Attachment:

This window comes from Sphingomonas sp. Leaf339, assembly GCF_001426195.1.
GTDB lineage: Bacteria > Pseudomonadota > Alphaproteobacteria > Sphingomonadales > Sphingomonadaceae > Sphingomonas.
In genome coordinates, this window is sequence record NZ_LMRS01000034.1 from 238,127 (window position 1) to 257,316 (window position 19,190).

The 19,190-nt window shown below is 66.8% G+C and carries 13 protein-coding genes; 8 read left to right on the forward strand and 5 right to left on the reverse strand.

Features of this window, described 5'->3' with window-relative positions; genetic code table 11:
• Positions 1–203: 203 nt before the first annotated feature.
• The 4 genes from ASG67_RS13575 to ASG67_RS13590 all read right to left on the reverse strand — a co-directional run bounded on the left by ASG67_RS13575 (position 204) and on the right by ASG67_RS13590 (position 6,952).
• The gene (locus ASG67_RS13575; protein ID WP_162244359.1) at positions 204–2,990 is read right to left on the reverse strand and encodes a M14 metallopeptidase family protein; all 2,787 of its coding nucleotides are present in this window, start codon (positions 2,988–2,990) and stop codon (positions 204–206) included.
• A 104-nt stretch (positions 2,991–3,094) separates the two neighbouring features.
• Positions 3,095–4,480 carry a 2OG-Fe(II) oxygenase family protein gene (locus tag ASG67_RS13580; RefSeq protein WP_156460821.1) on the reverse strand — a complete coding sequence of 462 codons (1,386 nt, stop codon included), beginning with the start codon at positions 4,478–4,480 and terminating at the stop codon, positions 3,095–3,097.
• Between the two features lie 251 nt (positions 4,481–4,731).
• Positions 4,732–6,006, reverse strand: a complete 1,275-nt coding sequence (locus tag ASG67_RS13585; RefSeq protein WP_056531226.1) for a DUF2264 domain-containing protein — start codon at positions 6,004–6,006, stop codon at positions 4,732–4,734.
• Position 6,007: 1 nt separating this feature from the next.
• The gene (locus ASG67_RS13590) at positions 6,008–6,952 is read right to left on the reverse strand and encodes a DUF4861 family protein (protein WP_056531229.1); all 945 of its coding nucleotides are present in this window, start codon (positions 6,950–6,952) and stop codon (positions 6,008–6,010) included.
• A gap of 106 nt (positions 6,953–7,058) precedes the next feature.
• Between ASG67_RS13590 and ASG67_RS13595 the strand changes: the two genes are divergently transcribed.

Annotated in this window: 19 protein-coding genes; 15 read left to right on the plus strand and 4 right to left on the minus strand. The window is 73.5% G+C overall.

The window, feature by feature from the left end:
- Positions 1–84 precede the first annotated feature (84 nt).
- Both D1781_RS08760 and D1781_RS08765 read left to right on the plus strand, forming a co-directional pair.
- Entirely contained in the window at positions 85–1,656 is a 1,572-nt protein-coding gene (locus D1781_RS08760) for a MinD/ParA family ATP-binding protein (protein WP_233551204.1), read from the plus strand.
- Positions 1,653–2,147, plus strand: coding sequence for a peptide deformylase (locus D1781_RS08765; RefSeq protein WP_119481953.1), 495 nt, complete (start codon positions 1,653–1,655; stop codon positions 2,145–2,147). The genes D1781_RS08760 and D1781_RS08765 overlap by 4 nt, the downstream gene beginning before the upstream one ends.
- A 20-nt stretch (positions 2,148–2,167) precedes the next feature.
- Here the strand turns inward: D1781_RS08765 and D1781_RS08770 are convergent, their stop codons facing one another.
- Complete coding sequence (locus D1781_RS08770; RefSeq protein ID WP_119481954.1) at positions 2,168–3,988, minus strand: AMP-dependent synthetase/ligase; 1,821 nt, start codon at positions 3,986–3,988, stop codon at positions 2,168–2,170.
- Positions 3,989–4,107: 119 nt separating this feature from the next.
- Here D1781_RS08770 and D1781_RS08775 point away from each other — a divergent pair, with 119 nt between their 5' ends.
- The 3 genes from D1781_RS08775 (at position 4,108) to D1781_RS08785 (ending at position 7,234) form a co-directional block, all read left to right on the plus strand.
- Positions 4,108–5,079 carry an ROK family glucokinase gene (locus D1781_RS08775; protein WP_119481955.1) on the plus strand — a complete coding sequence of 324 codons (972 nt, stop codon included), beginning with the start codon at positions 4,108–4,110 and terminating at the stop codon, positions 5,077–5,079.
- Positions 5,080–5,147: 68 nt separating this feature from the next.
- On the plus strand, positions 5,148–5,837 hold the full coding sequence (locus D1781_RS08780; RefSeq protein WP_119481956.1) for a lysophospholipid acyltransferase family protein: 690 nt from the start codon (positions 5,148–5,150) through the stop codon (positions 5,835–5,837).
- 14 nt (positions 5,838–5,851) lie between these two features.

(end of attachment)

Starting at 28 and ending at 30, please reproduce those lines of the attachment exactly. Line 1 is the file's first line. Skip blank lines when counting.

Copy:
- The 3 genes from D1781_RS08775 (at position 4,108) to D1781_RS08785 (ending at position 7,234) form a co-directional block, all read left to right on the plus strand.
- Positions 4,108–5,079 carry an ROK family glucokinase gene (locus D1781_RS08775; protein WP_119481955.1) on the plus strand — a complete coding sequence of 324 codons (972 nt, stop codon included), beginning with the start codon at positions 4,108–4,110 and terminating at the stop codon, positions 5,077–5,079.
- Positions 5,080–5,147: 68 nt separating this feature from the next.